To compute the body mass index, one may do (here in JavaScript):

var mass = 72;
var height = 1.78;
var BMI = mass / Math.pow(height, 2);
if (18.5 < BMI && BMI < 25) alert('You are healthy!');

With CoffeeScript the interval is directly described:

mass = 72
height = 1.78
BMI = mass / height**2
alert 'You are healthy!' if 18.5 < BMI < 25

Loops and comprehensions[edit]

To compute the greatest common divisor of two integers with the euclidean algorithm, in JavaScript one usually needs a while loop:

gcd = (x, y) => {
  do {
    z = x % y
    x = y
    y = z
  } while (y !== 0)
  return x
}

Whereas in CoffeeScript one can use until and pattern-matching instead:

gcd = (x, y) ->
  [x, y] = [y, x%y] until y is 0
  x

Any for loop can be replaced by a list comprehension; so that to compute the squares of the positive odd numbers smaller than ten (i.e. numbers whose remainder modulo 2 is 1), one can do:

alert n*n for n in [1..10] when n%2 is 1

Alternatively, there is:

alert n*n for n in [1..10] by 2

A linear search can be implemented with a one-liner using the when keyword:

names = ["Ivan", "Joanna", "Nikolay", "Mihaela"]
linearSearch = (searchName) -> alert(name) for name in names when name is searchName

The for ... in syntax allows looping over arrays while the for ... of syntax allows looping over objects.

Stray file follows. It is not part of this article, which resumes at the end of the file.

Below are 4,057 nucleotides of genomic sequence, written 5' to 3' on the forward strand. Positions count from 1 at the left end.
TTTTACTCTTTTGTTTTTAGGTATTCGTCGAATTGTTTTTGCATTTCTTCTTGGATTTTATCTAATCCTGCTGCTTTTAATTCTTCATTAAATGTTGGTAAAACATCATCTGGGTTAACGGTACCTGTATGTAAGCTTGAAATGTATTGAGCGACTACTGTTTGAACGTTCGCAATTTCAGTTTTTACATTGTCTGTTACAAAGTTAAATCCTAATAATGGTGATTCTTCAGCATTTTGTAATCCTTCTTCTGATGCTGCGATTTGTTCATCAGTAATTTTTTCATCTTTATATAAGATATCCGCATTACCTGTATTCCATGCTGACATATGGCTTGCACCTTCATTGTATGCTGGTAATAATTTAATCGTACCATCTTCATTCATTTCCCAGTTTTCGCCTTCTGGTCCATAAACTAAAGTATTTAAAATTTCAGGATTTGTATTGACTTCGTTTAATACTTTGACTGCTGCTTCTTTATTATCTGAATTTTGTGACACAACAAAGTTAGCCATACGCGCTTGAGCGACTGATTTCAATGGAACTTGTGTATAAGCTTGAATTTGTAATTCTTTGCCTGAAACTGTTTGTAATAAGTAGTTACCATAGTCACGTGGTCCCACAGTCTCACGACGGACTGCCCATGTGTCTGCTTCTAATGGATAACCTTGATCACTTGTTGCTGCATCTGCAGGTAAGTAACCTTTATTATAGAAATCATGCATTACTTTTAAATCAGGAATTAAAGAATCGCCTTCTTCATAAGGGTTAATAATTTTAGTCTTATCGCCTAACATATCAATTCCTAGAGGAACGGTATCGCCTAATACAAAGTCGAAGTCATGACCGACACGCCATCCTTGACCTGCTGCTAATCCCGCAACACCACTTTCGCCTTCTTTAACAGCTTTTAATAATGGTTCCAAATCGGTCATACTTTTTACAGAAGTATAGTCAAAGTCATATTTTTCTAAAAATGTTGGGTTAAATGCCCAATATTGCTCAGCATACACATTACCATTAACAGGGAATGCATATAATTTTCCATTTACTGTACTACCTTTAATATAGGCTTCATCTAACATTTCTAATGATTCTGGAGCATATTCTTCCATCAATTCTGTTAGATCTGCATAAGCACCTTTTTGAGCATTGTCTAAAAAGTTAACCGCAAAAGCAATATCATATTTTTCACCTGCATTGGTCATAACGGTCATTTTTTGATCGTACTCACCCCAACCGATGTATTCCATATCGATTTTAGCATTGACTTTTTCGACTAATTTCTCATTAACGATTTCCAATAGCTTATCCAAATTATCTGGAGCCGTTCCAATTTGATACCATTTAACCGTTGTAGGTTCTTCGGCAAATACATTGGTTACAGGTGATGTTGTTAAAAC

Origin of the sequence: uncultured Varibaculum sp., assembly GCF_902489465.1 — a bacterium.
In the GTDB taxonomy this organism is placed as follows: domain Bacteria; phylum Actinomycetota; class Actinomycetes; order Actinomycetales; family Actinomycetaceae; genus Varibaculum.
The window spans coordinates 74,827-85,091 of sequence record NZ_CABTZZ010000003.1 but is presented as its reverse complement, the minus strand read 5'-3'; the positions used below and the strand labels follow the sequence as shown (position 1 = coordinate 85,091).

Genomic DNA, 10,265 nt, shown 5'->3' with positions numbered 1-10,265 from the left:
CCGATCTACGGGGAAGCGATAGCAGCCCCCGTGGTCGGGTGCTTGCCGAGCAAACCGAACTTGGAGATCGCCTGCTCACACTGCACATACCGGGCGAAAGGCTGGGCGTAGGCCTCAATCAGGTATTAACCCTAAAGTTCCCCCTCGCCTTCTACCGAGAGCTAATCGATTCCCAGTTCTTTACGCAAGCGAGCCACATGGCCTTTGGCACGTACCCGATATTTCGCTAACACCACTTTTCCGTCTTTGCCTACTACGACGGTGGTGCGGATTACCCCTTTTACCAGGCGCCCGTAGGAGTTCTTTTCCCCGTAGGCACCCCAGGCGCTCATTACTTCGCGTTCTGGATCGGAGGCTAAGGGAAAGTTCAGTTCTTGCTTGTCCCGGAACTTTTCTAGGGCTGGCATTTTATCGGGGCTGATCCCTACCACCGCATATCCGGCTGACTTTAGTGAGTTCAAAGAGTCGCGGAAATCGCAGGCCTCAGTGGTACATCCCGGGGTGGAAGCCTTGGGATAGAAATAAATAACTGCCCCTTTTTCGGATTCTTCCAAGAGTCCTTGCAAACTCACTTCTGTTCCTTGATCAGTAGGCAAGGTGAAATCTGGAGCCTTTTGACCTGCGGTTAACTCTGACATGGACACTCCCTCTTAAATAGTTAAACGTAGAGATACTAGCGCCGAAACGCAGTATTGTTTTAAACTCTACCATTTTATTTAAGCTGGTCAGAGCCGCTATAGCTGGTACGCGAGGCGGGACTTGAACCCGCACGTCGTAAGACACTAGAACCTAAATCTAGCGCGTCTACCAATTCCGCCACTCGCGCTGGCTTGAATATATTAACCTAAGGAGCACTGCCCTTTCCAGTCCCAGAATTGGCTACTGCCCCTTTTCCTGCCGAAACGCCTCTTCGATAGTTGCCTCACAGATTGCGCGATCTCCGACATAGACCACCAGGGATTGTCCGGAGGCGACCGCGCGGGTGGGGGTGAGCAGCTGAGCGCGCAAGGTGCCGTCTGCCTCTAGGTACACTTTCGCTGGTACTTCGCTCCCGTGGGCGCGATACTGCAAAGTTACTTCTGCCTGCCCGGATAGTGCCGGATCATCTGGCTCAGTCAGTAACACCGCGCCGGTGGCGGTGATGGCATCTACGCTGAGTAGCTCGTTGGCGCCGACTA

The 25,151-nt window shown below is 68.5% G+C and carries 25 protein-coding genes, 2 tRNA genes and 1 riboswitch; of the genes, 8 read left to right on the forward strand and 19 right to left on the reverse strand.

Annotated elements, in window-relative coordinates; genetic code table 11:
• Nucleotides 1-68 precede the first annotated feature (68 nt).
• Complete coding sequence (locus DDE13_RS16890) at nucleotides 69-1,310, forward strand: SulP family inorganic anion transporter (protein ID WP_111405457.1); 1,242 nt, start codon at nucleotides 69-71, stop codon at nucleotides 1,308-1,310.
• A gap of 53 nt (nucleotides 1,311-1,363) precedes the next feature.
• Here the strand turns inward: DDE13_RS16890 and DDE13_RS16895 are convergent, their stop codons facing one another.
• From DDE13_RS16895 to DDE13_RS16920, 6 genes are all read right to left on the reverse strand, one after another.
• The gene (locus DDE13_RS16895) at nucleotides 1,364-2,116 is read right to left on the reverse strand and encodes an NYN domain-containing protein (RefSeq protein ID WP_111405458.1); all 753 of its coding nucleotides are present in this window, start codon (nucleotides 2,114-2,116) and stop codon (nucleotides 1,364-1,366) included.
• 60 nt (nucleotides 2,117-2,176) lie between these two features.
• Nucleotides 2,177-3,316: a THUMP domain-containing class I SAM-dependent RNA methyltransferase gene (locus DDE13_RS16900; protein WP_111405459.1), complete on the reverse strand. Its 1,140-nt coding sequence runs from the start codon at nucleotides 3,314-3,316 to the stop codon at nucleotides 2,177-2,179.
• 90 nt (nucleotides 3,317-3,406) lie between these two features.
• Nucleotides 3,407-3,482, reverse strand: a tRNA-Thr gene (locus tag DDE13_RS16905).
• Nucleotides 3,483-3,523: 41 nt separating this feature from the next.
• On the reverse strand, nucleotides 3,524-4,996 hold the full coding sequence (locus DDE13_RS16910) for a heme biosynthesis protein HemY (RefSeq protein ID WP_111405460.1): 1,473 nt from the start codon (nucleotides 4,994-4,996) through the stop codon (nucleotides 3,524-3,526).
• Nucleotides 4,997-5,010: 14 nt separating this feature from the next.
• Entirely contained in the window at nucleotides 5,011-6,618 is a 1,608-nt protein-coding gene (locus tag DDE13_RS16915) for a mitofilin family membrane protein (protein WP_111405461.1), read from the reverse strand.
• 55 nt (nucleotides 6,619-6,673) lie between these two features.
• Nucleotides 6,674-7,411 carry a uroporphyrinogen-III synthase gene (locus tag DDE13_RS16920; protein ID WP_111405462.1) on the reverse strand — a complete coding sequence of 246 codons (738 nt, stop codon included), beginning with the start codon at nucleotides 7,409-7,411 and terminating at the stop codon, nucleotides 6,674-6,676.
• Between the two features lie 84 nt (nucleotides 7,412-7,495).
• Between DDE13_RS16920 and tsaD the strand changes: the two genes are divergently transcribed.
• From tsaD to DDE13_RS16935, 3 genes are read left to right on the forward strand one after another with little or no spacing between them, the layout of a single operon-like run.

The ? keyword quickly checks if a variable is null or undefined :

personCheck = ->
  if not person? then alert("No person") else alert("Have person")
person = null
personCheck()
person = "Ivan"
personCheck()

This would alert "No person" if the variable is null or undefined and "Have person" if there is something there.

Functions and jQuery[edit]

A common JavaScript snippet using the jQuery library is:

$(document).ready(function() {
  // Initialization code goes here
})

Or even just:

$(function() {
  // Initialization code goes here
})

In CoffeeScript, the function keyword is replaced by the -> symbol, and indentation is used instead of curly braces, as in other off-side rule languages such as Python and Haskell. Also, parentheses can usually be omitted, using indentation level instead to denote a function or block. Thus, the CoffeeScript equivalent of the snippet above is:

$(document).ready ->
  # Initialization code goes here

Or just:

$ ->
  # Initialization code goes here

String interpolation[edit]

Ruby-style string interpolation is included in CoffeeScript. Double-quoted strings allow for interpolated values, using #{ ... }, and single-quoted strings are literal.[13]

author = "Wittgenstein"